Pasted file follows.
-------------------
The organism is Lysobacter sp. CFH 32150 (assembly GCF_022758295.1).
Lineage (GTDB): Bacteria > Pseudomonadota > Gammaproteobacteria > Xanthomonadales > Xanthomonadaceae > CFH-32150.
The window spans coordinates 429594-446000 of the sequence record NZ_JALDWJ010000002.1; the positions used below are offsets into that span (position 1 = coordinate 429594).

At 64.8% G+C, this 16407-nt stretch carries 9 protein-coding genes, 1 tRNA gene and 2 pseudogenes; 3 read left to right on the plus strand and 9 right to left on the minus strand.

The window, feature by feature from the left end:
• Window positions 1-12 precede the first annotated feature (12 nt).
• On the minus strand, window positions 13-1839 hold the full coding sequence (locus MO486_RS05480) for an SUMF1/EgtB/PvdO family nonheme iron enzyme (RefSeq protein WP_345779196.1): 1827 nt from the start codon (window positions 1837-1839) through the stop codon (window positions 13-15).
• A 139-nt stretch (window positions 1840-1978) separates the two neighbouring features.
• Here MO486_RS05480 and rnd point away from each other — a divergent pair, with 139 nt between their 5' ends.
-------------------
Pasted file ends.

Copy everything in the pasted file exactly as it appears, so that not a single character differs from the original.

The organism is Lysobacter sp. CFH 32150 (assembly GCF_022758295.1).
Lineage (GTDB): Bacteria > Pseudomonadota > Gammaproteobacteria > Xanthomonadales > Xanthomonadaceae > CFH-32150.
The window spans coordinates 429594-446000 of the sequence record NZ_JALDWJ010000002.1; the positions used below are offsets into that span (position 1 = coordinate 429594).

At 64.8% G+C, this 16407-nt stretch carries 9 protein-coding genes, 1 tRNA gene and 2 pseudogenes; 3 read left to right on the plus strand and 9 right to left on the minus strand.

The window, feature by feature from the left end:
• Window positions 1-12 precede the first annotated feature (12 nt).
• On the minus strand, window positions 13-1839 hold the full coding sequence (locus MO486_RS05480) for an SUMF1/EgtB/PvdO family nonheme iron enzyme (RefSeq protein WP_345779196.1): 1827 nt from the start codon (window positions 1837-1839) through the stop codon (window positions 13-15).
• A 139-nt stretch (window positions 1840-1978) separates the two neighbouring features.
• Here MO486_RS05480 and rnd point away from each other — a divergent pair, with 139 nt between their 5' ends.